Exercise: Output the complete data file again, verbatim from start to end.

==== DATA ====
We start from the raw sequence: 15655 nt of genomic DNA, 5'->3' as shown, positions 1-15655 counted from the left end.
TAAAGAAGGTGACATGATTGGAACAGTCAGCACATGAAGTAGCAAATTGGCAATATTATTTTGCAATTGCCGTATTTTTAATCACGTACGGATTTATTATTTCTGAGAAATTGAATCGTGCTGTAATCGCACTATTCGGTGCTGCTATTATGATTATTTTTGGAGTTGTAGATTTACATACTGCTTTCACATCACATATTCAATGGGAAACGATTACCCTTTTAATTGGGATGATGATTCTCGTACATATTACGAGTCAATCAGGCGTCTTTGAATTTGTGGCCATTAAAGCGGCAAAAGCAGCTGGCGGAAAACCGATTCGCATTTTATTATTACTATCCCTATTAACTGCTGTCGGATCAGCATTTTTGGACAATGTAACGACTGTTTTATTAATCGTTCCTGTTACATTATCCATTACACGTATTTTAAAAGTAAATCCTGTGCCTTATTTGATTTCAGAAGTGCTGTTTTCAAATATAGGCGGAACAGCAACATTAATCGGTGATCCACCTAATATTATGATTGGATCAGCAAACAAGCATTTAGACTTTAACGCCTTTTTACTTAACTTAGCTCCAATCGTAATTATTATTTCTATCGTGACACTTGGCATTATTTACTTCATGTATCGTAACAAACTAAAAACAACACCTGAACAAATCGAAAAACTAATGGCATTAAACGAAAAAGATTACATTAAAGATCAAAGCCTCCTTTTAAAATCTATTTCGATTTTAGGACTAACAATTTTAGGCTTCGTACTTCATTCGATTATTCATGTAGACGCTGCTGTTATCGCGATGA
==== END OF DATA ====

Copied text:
We start from the raw sequence: 15655 nt of genomic DNA, 5'->3' as shown, positions 1-15655 counted from the left end.
TAAAGAAGGTGACATGATTGGAACAGTCAGCACATGAAGTAGCAAATTGGCAATATTATTTTGCAATTGCCGTATTTTTAATCACGTACGGATTTATTATTTCTGAGAAATTGAATCGTGCTGTAATCGCACTATTCGGTGCTGCTATTATGATTATTTTTGGAGTTGTAGATTTACATACTGCTTTCACATCACATATTCAATGGGAAACGATTACCCTTTTAATTGGGATGATGATTCTCGTACATATTACGAGTCAATCAGGCGTCTTTGAATTTGTGGCCATTAAAGCGGCAAAAGCAGCTGGCGGAAAACCGATTCGCATTTTATTATTACTATCCCTATTAACTGCTGTCGGATCAGCATTTTTGGACAATGTAACGACTGTTTTATTAATCGTTCCTGTTACATTATCCATTACACGTATTTTAAAAGTAAATCCTGTGCCTTATTTGATTTCAGAAGTGCTGTTTTCAAATATAGGCGGAACAGCAACATTAATCGGTGATCCACCTAATATTATGATTGGATCAGCAAACAAGCATTTAGACTTTAACGCCTTTTTACTTAACTTAGCTCCAATCGTAATTATTATTTCTATCGTGACACTTGGCATTATTTACTTCATGTATCGTAACAAACTAAAAACAACACCTGAACAAATCGAAAAACTAATGGCATTAAACGAAAAAGATTACATTAAAGATCAAAGCCTCCTTTTAAAATCTATTTCGATTTTAGGACTAACAATTTTAGGCTTCGTACTTCATTCGATTATTCATGTAGACGCTGCTGTTATCGCGATGA